7 November 2016
Rose Veal Stifado
Trim the meat and cut it into large bite sized pieces. Heat a tablespoon of olive oil in a large frying pan and quickly sear the meat, browning it on all sides, then lift the pieces out of the pan with a slotted spoon and leave to one side on a plate. You will probably need to do this in 2 or 3 batches.
Peel and finely slice the onion then peel and finely chop the garlic. Heat another 2 tablespoons of olive oil in the same pan that the meat was cooked in, then gently sauté the onion on a low heat for 2-3 minutes, add the garlic and cook for another 2 minutes.
Pour in the grape juice, add the balsamic vinegar, bring to a simmer and cook gently for 5 minutes, stirring as you do so to incorporate any juices or bits of meat on the bottom.
Meanwhile, score the tomatoes and cover in boiling water, drain and peel off the skins. Chop the tomatoes and stir into the pan.
Next add the herbs and spices. Pull the rosemary leaves from the stems and chop finely then add them with the bay leaves, nutmeg, cinnamon and allspice. Season well with salt and black pepper.
Pour about three quarters of the hot stock into the pan and stir well, then transfer it all to the slow cooker. Keep it simmering for an hour and a half to two hours, checking occasionally in case it dries out and topping up with more stock when needed.
Peel the shallots, keeping them whole if they are small and cutting bigger ones in half. Heat a tablespoon of oil in a pan and brown the shallots for about 5 minutes, turning them so that they caramelise on all sides. Add them to the stew and then cook for another hour, stirring gently occasionally, trying to keep the shallots in one piece, and checking that there is enough liquid. The veal in the stifado should be really tender and the shallots should be soft and golden, and the thick sauce should have a deep, rich flavour.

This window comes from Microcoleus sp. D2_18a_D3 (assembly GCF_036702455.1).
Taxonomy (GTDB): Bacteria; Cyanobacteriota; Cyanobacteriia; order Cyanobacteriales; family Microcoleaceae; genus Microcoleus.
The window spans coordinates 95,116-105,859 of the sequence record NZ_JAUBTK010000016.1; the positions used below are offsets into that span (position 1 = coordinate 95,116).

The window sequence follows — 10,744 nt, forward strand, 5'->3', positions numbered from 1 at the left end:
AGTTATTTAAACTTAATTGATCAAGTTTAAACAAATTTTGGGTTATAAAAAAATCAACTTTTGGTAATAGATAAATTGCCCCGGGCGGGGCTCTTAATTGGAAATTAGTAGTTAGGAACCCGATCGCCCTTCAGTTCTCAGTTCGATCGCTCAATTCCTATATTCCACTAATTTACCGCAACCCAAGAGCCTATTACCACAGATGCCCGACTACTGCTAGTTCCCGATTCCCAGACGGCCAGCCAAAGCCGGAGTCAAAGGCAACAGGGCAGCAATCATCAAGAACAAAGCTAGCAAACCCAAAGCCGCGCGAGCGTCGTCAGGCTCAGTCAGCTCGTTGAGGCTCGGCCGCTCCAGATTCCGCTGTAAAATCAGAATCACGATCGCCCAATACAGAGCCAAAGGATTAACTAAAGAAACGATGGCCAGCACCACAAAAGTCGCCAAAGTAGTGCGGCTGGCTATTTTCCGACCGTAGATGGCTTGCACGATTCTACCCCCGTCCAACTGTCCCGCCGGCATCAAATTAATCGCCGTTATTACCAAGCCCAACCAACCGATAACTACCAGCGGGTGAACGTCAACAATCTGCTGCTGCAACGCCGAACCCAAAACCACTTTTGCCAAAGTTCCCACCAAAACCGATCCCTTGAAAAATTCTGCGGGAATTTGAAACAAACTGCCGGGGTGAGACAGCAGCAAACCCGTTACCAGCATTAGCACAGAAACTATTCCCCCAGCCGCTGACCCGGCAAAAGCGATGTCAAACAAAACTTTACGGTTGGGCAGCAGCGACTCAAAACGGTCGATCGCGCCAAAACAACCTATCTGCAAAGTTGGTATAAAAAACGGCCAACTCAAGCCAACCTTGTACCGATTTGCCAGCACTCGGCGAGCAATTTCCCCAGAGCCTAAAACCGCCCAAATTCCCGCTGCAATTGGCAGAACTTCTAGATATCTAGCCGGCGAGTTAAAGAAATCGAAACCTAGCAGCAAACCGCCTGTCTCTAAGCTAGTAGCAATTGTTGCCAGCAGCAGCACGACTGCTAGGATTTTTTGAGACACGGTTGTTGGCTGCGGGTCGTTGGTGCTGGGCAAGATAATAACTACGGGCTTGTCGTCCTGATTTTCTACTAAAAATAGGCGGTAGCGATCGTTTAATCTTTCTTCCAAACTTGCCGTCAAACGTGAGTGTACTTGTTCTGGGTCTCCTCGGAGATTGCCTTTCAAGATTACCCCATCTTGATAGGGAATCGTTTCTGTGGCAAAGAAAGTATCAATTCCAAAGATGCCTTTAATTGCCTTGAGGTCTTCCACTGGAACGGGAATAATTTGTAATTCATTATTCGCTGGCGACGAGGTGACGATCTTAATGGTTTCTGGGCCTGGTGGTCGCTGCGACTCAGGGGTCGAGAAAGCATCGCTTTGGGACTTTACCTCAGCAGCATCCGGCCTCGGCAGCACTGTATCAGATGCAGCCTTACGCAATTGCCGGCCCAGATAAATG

Serve with roasted rosemary potatoes and seasonal green vegetables, with pasta or rice, or simply eat a bowlful with flatbread or fresh crusty bread.
Stifado is a traditional Greek dish where veal or beef is cooked slowly until tender, with shallots for sweetness, in a rich spiced tomato-based sauce.
I first ate this many years ago in a Greek taverna on holiday and loved it! But my knowledge of the language was too poor to translate the word “veal” or else I probably wouldn’t have chosen it then, because of the poor animal welfare standards associated with veal production. However, this week I decided to try making the dish using rose veal which is now produced “ethically” on a local farm, and it was delicious! You can substitute it with beef though if you prefer.
It is traditionally made with red wine, but I think that red grape juice makes an acceptable alcohol free alternative. Serves 4-5 people.